Aer Lingus’ decision to cancel flights between Shannon and Boston between March 29 and April 8, is not going down well in the county.
In particular, reports that the Shannon service is being temporarily sacrificed to free up an aircraft to operate a Dublin-US service have not been met with a warm welcome in the Mid West.
In a statement, the airline said the flight on April 2 is not affected but other services will not operate. “We are currently communicating directly with customers impacted by the cancellations. We have made a number of alternative travel options available to impacted customers, including alternative routings or alternative dates of travel. We sincerely regret the inconvenience caused and are doing all possible to minimise the disruption to customer’s travel plans”.
Asked if facilitating Dublin services was in fact the reason for the Shannon cancellation, an Aer Lingus spokesperson said, “We have less long-haul aircraft available than are required to meet our operational needs in the period between March 29 and April 8.
“This issue unfortunately means that we are required to cancel a number of flights. In order to ensure that the smallest number of customers are impacted by the cancellations, we have selected the flights with the lowest level of bookings on the days in question,” they continued.
The airline’s move was met with criticism from Clare TD Timmy Dooley. “It has been reported that Aer Lingus is cutting back on the Shannon-Boston service due to a shortage of aircraft to operate flights from Dublin. This clearly demonstrates that Aer Lingus has more of an interest in developing its operations in Dublin over Shannon Airport. This comes at a time when the Government is considering disposing of Aer Lingus, a vital State asset, through the IAG takeover bid. Aer Lingus have told us that Shannon would be placed on an even par with Dublin following a successful takeover bid. However, this latest development clearly shows what will happen in practice.
“I am calling on Aer Lingus to take into account the impact that this service disruption will have on the hospitality sector in the West of Ireland and to reconsider the decision. We cannot have a situation arise where Aer Lingus thinks it is acceptable to cut services at Shannon to supplement shortages in Dublin.”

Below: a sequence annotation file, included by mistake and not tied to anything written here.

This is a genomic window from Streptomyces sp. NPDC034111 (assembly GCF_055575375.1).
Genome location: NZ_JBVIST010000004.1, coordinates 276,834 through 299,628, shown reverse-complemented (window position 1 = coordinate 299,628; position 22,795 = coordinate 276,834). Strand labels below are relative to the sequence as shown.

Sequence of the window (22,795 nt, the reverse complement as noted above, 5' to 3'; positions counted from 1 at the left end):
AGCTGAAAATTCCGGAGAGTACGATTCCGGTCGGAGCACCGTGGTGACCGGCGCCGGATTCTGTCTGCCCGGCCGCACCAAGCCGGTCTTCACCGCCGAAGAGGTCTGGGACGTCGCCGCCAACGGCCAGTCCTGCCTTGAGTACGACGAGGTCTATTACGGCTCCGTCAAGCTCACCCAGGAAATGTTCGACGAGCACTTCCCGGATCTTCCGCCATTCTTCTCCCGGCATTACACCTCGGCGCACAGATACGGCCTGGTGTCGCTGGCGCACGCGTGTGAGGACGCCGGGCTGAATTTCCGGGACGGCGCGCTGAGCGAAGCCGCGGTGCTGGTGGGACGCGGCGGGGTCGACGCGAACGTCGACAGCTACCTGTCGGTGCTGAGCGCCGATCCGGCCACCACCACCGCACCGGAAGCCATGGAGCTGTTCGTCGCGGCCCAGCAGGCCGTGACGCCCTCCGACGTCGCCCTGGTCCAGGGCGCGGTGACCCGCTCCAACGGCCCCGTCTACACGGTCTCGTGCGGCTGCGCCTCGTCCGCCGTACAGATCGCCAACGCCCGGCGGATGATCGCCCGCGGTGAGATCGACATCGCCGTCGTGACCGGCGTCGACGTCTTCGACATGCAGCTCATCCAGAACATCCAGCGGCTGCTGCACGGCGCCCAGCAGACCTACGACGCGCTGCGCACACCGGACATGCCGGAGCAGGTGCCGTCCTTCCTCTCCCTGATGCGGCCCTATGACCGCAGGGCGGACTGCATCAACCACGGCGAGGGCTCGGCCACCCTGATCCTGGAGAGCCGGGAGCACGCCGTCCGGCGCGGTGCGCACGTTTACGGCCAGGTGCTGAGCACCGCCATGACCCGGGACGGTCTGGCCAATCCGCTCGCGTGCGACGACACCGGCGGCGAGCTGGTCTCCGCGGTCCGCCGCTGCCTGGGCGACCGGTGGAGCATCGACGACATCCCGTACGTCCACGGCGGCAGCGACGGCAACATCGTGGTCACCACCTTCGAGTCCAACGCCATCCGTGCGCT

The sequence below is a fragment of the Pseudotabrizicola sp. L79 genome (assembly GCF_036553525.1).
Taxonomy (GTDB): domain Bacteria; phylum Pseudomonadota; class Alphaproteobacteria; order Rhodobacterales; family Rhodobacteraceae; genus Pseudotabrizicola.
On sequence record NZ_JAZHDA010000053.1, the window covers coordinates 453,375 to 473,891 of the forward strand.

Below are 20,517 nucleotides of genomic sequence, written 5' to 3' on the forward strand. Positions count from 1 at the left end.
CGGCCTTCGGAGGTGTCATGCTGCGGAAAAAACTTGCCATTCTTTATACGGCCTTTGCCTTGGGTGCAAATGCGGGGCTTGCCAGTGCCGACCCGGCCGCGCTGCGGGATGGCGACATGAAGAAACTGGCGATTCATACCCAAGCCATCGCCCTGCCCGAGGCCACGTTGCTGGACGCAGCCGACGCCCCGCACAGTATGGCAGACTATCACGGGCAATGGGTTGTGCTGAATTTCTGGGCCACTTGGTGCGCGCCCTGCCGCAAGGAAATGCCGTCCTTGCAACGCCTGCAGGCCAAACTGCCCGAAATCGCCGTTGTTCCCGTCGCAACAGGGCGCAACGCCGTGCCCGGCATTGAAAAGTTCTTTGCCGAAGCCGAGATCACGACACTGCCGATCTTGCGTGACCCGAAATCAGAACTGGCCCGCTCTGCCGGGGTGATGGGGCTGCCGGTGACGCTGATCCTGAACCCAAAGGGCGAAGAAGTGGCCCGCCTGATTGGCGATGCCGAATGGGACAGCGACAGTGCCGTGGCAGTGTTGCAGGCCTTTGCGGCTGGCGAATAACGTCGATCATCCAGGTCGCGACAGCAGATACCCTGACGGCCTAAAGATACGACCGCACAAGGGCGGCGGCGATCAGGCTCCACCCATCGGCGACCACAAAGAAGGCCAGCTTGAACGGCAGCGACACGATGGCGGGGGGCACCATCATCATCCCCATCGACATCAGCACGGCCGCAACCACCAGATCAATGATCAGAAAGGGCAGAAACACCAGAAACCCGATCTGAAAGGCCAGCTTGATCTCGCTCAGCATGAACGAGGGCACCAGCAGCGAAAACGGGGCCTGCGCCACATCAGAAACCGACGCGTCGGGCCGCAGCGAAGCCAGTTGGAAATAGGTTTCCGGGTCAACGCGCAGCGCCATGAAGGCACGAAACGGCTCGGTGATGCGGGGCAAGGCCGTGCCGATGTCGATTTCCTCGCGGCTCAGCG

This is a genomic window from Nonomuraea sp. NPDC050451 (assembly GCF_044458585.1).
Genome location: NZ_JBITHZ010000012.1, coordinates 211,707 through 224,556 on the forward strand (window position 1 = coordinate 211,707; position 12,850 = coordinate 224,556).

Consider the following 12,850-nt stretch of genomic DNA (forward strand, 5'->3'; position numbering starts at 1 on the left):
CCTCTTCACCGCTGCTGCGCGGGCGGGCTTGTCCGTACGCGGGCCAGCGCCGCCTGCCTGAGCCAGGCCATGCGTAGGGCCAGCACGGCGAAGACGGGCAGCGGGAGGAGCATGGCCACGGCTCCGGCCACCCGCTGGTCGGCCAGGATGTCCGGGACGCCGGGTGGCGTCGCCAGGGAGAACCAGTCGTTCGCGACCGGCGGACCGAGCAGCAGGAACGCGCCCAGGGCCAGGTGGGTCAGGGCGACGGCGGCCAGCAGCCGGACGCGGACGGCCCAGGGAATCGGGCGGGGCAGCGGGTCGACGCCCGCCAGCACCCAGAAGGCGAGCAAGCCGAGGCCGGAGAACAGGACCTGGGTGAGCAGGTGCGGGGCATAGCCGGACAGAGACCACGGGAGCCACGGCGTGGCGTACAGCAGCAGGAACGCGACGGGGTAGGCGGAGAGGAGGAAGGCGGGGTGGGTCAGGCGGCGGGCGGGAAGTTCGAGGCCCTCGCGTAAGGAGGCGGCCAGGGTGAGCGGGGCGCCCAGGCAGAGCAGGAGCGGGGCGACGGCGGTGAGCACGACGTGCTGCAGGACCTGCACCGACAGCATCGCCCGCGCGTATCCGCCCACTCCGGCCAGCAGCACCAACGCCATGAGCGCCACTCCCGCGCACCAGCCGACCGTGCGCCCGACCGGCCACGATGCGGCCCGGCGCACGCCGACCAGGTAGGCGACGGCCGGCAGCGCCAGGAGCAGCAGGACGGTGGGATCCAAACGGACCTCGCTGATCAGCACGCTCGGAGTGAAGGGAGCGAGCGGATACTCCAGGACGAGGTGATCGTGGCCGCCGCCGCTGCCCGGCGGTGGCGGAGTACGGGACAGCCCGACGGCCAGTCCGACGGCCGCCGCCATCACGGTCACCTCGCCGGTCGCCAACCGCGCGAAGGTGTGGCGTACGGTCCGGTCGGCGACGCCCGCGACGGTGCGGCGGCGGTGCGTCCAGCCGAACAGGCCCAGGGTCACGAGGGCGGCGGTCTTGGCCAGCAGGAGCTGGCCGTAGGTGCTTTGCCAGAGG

He claimed there will be implications for local tourism interests.
“Easter is traditionally a busy time of year for the hospitality sector and this service cutback will undoubtedly lead to a loss of business in the region. The disruption caused to tourists will also damage the image of Shannon and the West of Ireland for years to come. American tourists have already purchased tickets to travel to Shannon over Easter and now they face the prospect of having to either rearrange their plans or perhaps cancel their trip entirely.”
Fine Gael TD Pat Breen also hit out at Aer Lingus. “If these reports are true, then it is unbelievable that Aer Lingus would suspend their Shannon service in order to use the Boeing 757-200 aircraft which normally operates on this route to accommodate their Dublin passengers.
“This decision flies in the face of commitments given to Shannon Airport and this region to expand their transatlantic services by the then CEO of the airline, Christoph Mueller, at the time of the launch of this Boston service back in February 2014.”
He also called for the flights between Dublin and Boston to stop in Shannon during the period of the stoppage. “Historically, the Aer Lingus Boston route operated Dublin-Shannon-Boston on the outward leg and Boston-Shannon-Dublin on the return leg. I see no reason why it could not operate this cycle during this period. Any disruption for the airline’s Dublin departing passengers could be kept to a minimum, particularly given the availability of US pre-clearance facilities at both airports.”
He said the move is significant in the context of the proposed IAG takeover. “If the Mid West Region is to have any confidence in Aer Lingus commitments going forward, particularly in the context of any IAG takeover, then it is imperative that they review this decision.”
Deputy Michael McNamara called into question the veracity of the assurances that Aer Lingus was offering regarding Shannon’s future following an IAG takeover.
“This is indicative of the attitude Aer Lingus has to Shannon and it is concerning. Will Dublin continue to be promoted at the expense of Shannon?” asked the Labour deputy.
“Aer Lingus CEO Stephen Kavanagh said, only recently, when asked about the airline’s commitment to Shannon, that Aer Lingus would satisfy the demand at Shannon because if they didn’t, they feared someone else would,” he noted.
“This development calls the veracity of that assurance into question. Aer Lingus really needs to show its full commitment to Shannon because I would be worried that this attitude would continue to Shannon’s detriment after any takeover by IAG,” Deputy McNamara added.